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New Recommendations for Breast Cancer Screening: A Deeper Look

Health Tips brought to you by U.S. HealthWorks Medical Group. Our experienced medical experts provide information here that we hope will broaden your healthcare knowledge.

Today we learn more about breast cancer and the importance of screening from Dr. A.K. Misra, medical director for U.S. HealthWorks in South San Francisco. Dr. Misra is also double Board Certified in Sports Medicine and Internal Medicine.

Q: October is Breast Cancer awareness month. Can you speak to some essential points that we as a community need to be aware of?

A: This is a challenging topic to discuss for many people, which is why a specific, proactive effort is being made in society to break down some of the barriers (emotional, among others) to raise awareness about the value in screening. For example, the NFL does a good job using pink in many clever ways throughout the month of October to promote screening with its “A Crucial Catch” initiative. Like colon cancer, breast cancer is one of the few cancers for which there is a screening recommendation (cervical cancer is another example).

The benefit of screening is that if it’s found early enough, potentially lethal, advanced complications of breast cancer (such as premature death) can be averted.

This is one of my favorite websites that I have visited daily for more than 10 years because it raises funds to provide free mammograms to women who could not otherwise afford one. The funds are raised through clicks and site visits, and the associated links available through are all for excellent causes. I encourage everyone to visit the site.

Q: Do all women need to be screened for breast cancer?

A: As a broad stroke recommendation, mammograms should start at age 40, and based on the result and other risk factors, one’s personal physician will determine the appropriate interval until the next mammogram. Risk factors can include (and are not limited to) personal and family history of breast cancer, genetic predisposition (such as presence of BRCA I and BRCA II), presence of other female-oriented cancers, tobacco use, race/ethnicity and certain chemical and radiation exposures. This would be a good time to point out that this cancer is not unique to women; while much rarer – it does happen in men, and when it does, it tends to be especially lethal.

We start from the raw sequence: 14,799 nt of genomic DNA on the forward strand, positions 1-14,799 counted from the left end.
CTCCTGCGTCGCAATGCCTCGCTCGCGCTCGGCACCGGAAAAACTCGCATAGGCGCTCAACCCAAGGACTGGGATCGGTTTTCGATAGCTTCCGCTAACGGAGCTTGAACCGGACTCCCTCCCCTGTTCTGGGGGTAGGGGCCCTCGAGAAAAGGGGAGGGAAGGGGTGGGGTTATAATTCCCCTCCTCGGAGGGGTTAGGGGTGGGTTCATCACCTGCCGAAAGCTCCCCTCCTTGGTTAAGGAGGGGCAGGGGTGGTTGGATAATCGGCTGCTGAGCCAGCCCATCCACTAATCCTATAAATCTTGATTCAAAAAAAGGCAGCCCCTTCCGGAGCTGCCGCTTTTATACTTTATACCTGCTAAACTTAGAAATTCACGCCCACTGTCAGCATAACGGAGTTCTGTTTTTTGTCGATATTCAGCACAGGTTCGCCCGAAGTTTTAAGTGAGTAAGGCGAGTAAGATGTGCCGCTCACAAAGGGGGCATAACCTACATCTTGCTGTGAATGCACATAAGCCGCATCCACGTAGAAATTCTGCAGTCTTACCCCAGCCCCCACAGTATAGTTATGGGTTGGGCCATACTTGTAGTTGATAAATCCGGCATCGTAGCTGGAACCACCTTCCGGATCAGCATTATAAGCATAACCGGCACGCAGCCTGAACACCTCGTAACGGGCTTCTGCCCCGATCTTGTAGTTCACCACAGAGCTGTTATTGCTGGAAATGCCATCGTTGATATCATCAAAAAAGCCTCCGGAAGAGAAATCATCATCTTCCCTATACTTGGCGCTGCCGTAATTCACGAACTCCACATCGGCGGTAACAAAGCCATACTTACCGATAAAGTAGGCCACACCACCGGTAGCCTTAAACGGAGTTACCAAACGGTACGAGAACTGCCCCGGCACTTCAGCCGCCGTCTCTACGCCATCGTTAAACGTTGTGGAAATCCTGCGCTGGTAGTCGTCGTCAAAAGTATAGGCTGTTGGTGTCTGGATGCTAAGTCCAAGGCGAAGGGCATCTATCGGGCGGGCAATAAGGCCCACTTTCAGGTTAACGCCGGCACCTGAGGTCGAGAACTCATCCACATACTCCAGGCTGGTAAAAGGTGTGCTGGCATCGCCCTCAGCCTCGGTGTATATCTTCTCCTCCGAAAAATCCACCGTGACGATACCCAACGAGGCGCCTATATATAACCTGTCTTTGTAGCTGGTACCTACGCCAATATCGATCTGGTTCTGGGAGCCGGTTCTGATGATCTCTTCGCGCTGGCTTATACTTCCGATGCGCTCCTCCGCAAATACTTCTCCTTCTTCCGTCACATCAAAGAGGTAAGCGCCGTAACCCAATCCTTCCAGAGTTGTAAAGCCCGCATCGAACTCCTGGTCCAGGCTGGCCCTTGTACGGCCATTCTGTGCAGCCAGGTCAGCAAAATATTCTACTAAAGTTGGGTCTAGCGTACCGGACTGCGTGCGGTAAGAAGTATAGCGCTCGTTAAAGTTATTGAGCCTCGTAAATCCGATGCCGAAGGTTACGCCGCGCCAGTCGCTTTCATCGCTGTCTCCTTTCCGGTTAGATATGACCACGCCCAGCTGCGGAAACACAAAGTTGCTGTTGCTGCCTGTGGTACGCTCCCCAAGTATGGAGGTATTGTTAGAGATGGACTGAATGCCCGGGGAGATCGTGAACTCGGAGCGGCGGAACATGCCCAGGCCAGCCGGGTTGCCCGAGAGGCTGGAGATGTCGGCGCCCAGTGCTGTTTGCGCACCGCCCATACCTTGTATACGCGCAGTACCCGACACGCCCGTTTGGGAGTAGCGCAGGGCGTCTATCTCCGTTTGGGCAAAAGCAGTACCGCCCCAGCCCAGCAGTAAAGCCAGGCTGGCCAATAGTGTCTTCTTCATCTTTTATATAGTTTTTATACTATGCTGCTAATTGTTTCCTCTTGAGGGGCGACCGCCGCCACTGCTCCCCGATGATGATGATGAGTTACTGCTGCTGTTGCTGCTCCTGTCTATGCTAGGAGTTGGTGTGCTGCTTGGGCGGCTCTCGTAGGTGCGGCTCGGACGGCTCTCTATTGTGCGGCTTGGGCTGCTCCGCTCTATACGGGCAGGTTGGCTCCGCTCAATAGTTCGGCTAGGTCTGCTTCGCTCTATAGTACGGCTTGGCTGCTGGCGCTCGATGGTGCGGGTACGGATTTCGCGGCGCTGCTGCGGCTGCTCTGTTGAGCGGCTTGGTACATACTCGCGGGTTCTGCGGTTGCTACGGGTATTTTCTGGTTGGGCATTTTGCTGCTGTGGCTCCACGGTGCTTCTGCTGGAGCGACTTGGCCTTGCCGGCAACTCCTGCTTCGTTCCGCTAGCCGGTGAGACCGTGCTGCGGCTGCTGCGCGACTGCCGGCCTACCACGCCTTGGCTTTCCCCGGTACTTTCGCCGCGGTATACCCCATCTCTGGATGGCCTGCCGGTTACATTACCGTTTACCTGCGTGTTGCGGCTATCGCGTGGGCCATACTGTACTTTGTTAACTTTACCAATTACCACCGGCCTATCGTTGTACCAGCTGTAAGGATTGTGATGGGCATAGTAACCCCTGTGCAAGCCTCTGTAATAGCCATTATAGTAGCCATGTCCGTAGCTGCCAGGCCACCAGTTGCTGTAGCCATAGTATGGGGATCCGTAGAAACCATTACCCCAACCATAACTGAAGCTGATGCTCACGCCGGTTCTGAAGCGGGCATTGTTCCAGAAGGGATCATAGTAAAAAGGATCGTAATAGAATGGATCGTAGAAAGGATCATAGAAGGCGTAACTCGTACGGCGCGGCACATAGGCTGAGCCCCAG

While as a general point, mammography is recommended to start at age 40, there are times it is indicated earlier. Further, we recommend that women conduct monthly breast self-checks from an earlier age to get into the routine and be more adept at early detection if something new or unusual appears that may require further evaluation by way of a mammogram and/or ultrasound.

Q: What are some proactive measures people can employ to reduce their likelihood of getting breast cancer?

A: Women can directly reduce their risk for breast cancer by way of exercise. The more exercise someone does, the less their relative risk of breast cancer is, as this is a dose-dependent relationship – 1.25 to 2.5 hours per week of brisk walking reduces a woman’s risk by 18%. Walking 10 hours a week reduces the risk even further. Other risk factors include being obese or overweight. Meat consumption is a risk factor, as it contains Neu5Gc, a sialic acid found in meat products that causes a chronic inflammatory state. Meat/flesh consumption also decreases blood pH. Higher blood pH is protective against cancer and is achieved by centering on a plant-based diet, as shown in this video.

I recommend this website as a nice, easy-to-read summary of breast cancer, which captures the essentials for the more motivated reader as it relates to reducing stress by increasing rest and cutting down other modifiable risk factors.

While a healthy lifestyle is the best way to go not only for breast cancer prevention, but as it relates to all preventable medical problems, the importance of screening cannot be overstated. Early detection is quite literally life-saving, hence the theme of October – Breast Cancer Awareness Month.


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